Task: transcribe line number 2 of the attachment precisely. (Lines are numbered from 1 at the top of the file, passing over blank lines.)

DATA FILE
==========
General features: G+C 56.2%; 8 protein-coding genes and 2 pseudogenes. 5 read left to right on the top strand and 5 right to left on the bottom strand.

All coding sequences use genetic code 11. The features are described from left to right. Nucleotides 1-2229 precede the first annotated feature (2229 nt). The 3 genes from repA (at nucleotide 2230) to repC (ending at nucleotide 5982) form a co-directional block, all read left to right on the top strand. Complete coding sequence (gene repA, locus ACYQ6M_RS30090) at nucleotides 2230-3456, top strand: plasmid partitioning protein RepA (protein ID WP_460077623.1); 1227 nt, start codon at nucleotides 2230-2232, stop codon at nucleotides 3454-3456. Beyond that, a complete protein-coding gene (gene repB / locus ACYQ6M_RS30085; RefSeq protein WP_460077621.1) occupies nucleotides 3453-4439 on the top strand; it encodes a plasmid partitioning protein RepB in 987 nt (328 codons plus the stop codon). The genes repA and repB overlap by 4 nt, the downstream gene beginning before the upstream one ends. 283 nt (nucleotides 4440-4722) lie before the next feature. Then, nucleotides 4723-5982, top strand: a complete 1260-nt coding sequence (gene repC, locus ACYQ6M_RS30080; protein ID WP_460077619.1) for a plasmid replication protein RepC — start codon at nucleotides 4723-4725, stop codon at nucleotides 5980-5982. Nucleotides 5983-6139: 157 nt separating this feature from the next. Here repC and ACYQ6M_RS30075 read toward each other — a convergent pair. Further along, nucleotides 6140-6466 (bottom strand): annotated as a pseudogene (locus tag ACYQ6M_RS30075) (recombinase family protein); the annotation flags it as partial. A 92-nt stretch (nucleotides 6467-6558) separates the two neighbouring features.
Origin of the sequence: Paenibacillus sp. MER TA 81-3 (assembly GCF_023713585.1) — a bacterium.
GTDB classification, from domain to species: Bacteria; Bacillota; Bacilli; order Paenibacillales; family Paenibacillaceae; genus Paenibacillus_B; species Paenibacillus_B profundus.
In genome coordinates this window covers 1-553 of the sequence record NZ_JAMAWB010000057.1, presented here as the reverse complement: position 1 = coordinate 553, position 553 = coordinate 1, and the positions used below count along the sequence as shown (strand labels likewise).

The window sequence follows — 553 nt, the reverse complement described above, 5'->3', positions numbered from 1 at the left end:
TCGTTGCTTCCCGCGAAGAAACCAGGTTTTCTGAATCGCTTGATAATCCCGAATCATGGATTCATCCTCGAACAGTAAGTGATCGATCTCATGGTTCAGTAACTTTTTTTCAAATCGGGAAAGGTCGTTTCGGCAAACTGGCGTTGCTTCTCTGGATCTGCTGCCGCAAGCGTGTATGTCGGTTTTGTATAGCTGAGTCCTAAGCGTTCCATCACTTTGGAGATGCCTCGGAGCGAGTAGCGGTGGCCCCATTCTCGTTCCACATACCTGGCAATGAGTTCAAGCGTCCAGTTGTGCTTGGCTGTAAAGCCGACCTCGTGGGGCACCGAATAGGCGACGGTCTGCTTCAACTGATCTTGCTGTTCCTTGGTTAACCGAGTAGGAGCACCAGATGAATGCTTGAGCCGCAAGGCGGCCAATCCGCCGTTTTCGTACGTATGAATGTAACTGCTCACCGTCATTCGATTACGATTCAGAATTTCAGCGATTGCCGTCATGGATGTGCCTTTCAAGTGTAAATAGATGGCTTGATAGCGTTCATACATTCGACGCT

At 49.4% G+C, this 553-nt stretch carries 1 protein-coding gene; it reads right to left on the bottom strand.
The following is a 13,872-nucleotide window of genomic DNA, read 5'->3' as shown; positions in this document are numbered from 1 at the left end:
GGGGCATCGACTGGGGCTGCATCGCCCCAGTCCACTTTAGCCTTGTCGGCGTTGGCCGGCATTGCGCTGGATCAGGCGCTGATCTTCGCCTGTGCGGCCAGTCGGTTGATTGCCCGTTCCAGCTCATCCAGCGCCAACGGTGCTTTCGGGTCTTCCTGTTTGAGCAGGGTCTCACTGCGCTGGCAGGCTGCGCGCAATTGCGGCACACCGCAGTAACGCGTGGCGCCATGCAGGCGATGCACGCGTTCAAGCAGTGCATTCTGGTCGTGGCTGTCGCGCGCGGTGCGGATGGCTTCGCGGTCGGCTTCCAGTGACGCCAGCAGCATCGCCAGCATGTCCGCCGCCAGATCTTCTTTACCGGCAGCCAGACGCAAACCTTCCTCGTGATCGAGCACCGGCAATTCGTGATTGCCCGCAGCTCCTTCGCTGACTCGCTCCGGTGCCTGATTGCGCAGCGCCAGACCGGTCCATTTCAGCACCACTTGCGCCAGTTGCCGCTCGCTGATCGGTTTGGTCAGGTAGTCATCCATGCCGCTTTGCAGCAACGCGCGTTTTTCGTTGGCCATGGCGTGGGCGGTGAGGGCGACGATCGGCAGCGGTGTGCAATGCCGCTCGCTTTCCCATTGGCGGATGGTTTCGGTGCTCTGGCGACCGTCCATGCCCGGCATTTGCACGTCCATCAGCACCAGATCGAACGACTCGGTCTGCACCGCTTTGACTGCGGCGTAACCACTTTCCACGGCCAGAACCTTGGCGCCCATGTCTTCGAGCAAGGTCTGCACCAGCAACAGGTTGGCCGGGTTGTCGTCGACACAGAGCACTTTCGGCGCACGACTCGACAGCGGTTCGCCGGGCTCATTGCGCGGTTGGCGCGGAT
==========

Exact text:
All coding sequences use genetic code 11. The features are described from left to right. Nucleotides 1-2229 precede the first annotated feature (2229 nt). The 3 genes from repA (at nucleotide 2230) to repC (ending at nucleotide 5982) form a co-directional block, all read left to right on the top strand. Complete coding sequence (gene repA, locus ACYQ6M_RS30090) at nucleotides 2230-3456, top strand: plasmid partitioning protein RepA (protein ID WP_460077623.1); 1227 nt, start codon at nucleotides 2230-2232, stop codon at nucleotides 3454-3456. Beyond that, a complete protein-coding gene (gene repB / locus ACYQ6M_RS30085; RefSeq protein WP_460077621.1) occupies nucleotides 3453-4439 on the top strand; it encodes a plasmid partitioning protein RepB in 987 nt (328 codons plus the stop codon). The genes repA and repB overlap by 4 nt, the downstream gene beginning before the upstream one ends. 283 nt (nucleotides 4440-4722) lie before the next feature. Then, nucleotides 4723-5982, top strand: a complete 1260-nt coding sequence (gene repC, locus ACYQ6M_RS30080; protein ID WP_460077619.1) for a plasmid replication protein RepC — start codon at nucleotides 4723-4725, stop codon at nucleotides 5980-5982. Nucleotides 5983-6139: 157 nt separating this feature from the next. Here repC and ACYQ6M_RS30075 read toward each other — a convergent pair. Further along, nucleotides 6140-6466 (bottom strand): annotated as a pseudogene (locus tag ACYQ6M_RS30075) (recombinase family protein); the annotation flags it as partial. A 92-nt stretch (nucleotides 6467-6558) separates the two neighbouring features.